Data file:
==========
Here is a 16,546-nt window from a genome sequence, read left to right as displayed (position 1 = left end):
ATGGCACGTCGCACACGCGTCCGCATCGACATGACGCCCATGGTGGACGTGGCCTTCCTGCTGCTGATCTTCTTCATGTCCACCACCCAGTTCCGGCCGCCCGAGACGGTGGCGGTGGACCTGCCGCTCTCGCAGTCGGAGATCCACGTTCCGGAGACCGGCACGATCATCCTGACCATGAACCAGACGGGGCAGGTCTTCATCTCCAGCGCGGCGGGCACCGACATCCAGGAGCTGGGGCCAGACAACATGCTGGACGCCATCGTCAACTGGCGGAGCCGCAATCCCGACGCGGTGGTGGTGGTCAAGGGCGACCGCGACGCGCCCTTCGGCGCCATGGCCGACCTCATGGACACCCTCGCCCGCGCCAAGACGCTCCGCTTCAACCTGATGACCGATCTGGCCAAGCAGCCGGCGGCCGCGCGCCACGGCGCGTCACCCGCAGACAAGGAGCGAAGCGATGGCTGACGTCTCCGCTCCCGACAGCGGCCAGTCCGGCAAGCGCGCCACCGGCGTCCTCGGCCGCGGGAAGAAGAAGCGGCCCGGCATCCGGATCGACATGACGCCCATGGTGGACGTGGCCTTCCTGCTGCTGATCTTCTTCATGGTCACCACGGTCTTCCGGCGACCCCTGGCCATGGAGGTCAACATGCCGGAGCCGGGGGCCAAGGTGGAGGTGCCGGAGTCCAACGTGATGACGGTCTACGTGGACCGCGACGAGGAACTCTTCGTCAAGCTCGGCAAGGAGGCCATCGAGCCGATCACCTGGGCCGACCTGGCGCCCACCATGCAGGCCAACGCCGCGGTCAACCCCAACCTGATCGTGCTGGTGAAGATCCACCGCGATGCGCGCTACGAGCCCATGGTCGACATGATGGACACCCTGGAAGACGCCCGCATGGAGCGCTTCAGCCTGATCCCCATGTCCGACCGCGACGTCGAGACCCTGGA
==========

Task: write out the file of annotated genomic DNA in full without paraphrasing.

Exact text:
Here is a 16,546-nt window from a genome sequence, read left to right as displayed (position 1 = left end):
ATGGCACGTCGCACACGCGTCCGCATCGACATGACGCCCATGGTGGACGTGGCCTTCCTGCTGCTGATCTTCTTCATGTCCACCACCCAGTTCCGGCCGCCCGAGACGGTGGCGGTGGACCTGCCGCTCTCGCAGTCGGAGATCCACGTTCCGGAGACCGGCACGATCATCCTGACCATGAACCAGACGGGGCAGGTCTTCATCTCCAGCGCGGCGGGCACCGACATCCAGGAGCTGGGGCCAGACAACATGCTGGACGCCATCGTCAACTGGCGGAGCCGCAATCCCGACGCGGTGGTGGTGGTCAAGGGCGACCGCGACGCGCCCTTCGGCGCCATGGCCGACCTCATGGACACCCTCGCCCGCGCCAAGACGCTCCGCTTCAACCTGATGACCGATCTGGCCAAGCAGCCGGCGGCCGCGCGCCACGGCGCGTCACCCGCAGACAAGGAGCGAAGCGATGGCTGACGTCTCCGCTCCCGACAGCGGCCAGTCCGGCAAGCGCGCCACCGGCGTCCTCGGCCGCGGGAAGAAGAAGCGGCCCGGCATCCGGATCGACATGACGCCCATGGTGGACGTGGCCTTCCTGCTGCTGATCTTCTTCATGGTCACCACGGTCTTCCGGCGACCCCTGGCCATGGAGGTCAACATGCCGGAGCCGGGGGCCAAGGTGGAGGTGCCGGAGTCCAACGTGATGACGGTCTACGTGGACCGCGACGAGGAACTCTTCGTCAAGCTCGGCAAGGAGGCCATCGAGCCGATCACCTGGGCCGACCTGGCGCCCACCATGCAGGCCAACGCCGCGGTCAACCCCAACCTGATCGTGCTGGTGAAGATCCACCGCGATGCGCGCTACGAGCCCATGGTCGACATGATGGACACCCTGGAAGACGCCCGCATGGAGCGCTTCAGCCTGATCCCCATGTCCGACCGCGACGTCGAGACCCTGGA